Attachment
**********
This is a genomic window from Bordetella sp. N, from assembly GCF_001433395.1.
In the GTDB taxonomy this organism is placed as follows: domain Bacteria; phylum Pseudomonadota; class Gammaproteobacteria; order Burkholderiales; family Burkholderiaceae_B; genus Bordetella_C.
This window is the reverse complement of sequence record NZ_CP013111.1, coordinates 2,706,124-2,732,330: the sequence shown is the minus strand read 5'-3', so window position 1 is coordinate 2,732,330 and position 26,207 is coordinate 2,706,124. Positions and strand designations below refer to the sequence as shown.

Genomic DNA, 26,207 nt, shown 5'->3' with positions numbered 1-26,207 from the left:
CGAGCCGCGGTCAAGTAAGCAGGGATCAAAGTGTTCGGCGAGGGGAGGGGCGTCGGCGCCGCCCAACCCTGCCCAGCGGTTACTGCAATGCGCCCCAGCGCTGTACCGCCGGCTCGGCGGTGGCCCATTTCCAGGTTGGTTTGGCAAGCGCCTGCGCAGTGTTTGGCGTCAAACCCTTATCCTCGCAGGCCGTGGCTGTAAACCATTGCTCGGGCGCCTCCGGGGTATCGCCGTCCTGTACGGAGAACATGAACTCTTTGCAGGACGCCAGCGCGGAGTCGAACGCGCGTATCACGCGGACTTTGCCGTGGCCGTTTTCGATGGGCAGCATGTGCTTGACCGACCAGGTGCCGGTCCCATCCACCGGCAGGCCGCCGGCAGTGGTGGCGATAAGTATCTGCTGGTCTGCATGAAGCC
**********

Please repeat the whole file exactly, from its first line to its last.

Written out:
This is a genomic window from Bordetella sp. N, from assembly GCF_001433395.1.
In the GTDB taxonomy this organism is placed as follows: domain Bacteria; phylum Pseudomonadota; class Gammaproteobacteria; order Burkholderiales; family Burkholderiaceae_B; genus Bordetella_C.
This window is the reverse complement of sequence record NZ_CP013111.1, coordinates 2,706,124-2,732,330: the sequence shown is the minus strand read 5'-3', so window position 1 is coordinate 2,732,330 and position 26,207 is coordinate 2,706,124. Positions and strand designations below refer to the sequence as shown.

Genomic DNA, 26,207 nt, shown 5'->3' with positions numbered 1-26,207 from the left:
CGAGCCGCGGTCAAGTAAGCAGGGATCAAAGTGTTCGGCGAGGGGAGGGGCGTCGGCGCCGCCCAACCCTGCCCAGCGGTTACTGCAATGCGCCCCAGCGCTGTACCGCCGGCTCGGCGGTGGCCCATTTCCAGGTTGGTTTGGCAAGCGCCTGCGCAGTGTTTGGCGTCAAACCCTTATCCTCGCAGGCCGTGGCTGTAAACCATTGCTCGGGCGCCTCCGGGGTATCGCCGTCCTGTACGGAGAACATGAACTCTTTGCAGGACGCCAGCGCGGAGTCGAACGCGCGTATCACGCGGACTTTGCCGTGGCCGTTTTCGATGGGCAGCATGTGCTTGACCGACCAGGTGCCGGTCCCATCCACCGGCAGGCCGCCGGCAGTGGTGGCGATAAGTATCTGCTGGTCTGCATGAAGCC